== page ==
Jeff Tedford entered the postgame news conference and made no attempt to conceal his mixed emotions.

The Cal coach was pleased with his running game, especially junior Shane Vereen (151 yards on 25 carries), and delighted with the Golden Bears' defense, which set the tone for the 35-7 trouncing of UCLA on Saturday at Memorial Stadium.

Eventually, though, Tedford zeroed in on the pass offense and lit into it about as fiercely as he ever has.

"We need to throw the ball better," he said dryly.

Tedford said this, in a variety of ways, no fewer than four times. Each time, his eyes would narrow and his jaw would tighten ever so slightly. As much he accepted this victory, he could not hide his discontent with the aspect of football he enjoys more than any other.

He'll keep the 28-point win over a Pac-10 opponent, but the coach would like to destroy one of the skimpiest Cal passing performances in his nine seasons in Berkeley.

The statistics submitted by quarterback Kevin Riley -- 9 of 16, 83 yards, one touchdown, four sacks -- were too ghastly to ignore even in a rout built mostly on 304 rushing yards and suffocating defense.

"He needs to improve," Tedford said of Riley. "We need to improve as a pass offense. He needs to make some better decisions. He needs to throw the ball away when we need to throw the ball away. He needs to complete the ball to guys that are open.

"He didn't throw any interceptions, which is a good thing."

This did not seem to be a simple case of a coach unloading on his quarterback, as at least one player seemed to be in full agreement.

"Obviously, it's got to improve," Riley said during a separate interview session.

"It's just (about) being more consistent," he added, saying the running game was so dominating that he never established any rhythm for passing.

Riley also said he tried to aim the ball on a couple of throws, rather than throw it. He admitted to a few errant throws. He acknowledged, in short, that this was a day on which he did too many things a quality quarterback doesn't do.

"I have to get the ball out of my hand a little quicker," Riley said, referring to UCLA's sacks, two of which came after belated pressure.

Surely such admissions are not what Tedford wants to hear from a senior making his 28th start at Cal. At times last season, amid the grumbling of alumni with higher aspirations for the program, Tedford realized his offense too often goes as Riley goes.

That has to cut deep for a coach who grew up playing quarterback, played the position in college and now prides himself on devising schemes that result in a balanced offense as lethal through the air as on the ground.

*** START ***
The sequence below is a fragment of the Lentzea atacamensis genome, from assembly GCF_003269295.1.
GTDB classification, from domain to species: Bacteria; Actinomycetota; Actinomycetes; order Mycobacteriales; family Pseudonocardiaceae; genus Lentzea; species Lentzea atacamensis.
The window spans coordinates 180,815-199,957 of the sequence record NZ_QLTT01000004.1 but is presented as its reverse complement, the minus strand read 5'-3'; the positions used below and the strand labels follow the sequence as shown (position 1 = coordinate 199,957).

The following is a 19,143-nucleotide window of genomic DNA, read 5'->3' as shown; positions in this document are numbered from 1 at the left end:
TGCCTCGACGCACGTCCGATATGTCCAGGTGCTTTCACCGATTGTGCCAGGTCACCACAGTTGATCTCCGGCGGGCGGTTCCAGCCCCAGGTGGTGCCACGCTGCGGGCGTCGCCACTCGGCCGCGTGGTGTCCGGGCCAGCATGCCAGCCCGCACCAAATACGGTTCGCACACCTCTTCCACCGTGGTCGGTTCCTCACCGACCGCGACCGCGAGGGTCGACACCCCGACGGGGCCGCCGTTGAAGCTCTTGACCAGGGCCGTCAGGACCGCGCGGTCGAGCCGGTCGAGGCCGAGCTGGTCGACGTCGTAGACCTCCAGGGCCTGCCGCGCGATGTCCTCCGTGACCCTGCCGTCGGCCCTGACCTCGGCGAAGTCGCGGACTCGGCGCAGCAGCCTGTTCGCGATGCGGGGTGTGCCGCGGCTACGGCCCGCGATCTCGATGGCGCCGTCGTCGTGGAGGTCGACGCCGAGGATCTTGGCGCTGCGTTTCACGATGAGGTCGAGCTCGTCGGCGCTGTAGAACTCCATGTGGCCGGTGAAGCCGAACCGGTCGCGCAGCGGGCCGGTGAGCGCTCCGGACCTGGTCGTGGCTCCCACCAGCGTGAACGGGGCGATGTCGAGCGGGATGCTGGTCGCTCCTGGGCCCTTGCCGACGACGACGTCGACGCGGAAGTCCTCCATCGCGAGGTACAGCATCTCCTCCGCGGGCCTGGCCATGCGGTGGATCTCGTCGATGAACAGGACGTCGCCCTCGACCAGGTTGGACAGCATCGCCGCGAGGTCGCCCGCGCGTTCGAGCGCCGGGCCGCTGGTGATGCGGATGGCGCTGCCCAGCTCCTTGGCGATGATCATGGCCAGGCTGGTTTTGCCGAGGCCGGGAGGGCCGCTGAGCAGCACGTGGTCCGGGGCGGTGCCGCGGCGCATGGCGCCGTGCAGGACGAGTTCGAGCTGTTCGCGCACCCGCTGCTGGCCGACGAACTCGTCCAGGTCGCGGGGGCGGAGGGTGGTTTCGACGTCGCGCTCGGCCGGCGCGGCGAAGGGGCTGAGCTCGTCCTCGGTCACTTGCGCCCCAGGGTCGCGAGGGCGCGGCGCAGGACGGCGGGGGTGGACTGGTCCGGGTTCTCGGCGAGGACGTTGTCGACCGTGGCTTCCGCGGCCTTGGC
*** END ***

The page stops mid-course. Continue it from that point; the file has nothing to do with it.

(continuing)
More and more of late, Cal's offense has gone not much further than Vereen -- as a runner or secondary receiver -- is able to take it.

"He's a very dependable and very tough; he is a very smart guy," Tedford said of Vereen. "That being said, (we) can't run him into the ground."

Which is code for saying Tedford would like more out of such weapons as wide receivers Marvin Jones and Keenan Allen, as well as tight end Anthony Miller. That three Cal wideouts combined for five rushes indicates a determination to put the ball in their hands.

Tedford understands that a one-dimensional offense can't win in the Pac-10, even when supported by a capable defense. He knows Cal will need the better quarterbacking, otherwise he'll have to consider making a change he'd rather not make.

"We definitely have to be more productive in the passing game, not just with Keenan but with everyone," Tedford said when asked about getting the talented freshman involved.

The coach's frustrations are not the result of one game or one poor showing by Riley. This likely has been building since last season, when Riley's fluctuations had fans getting restless as Tedford bit his lip -- and his tongue.

Seeing such paltry statistics and too many receivers overthrown, Tedford is starting to lose patience. He is ready to raise the bar for acceptable performance at quarterback.

The Bears won easily Saturday, but Tedford can see what lies ahead. The Bears, 0-2 on the road, visit USC next week and Oregon State two weeks afterward. Oregon and Stanford come to Memorial Stadium in November.

Tedford's comments prove he wasn't fooled by a blowout win over a team that, aside from sacking Riley, couldn't do much of anything right.

Contact Monte Poole at mpoole@bayareanewsgroup.com.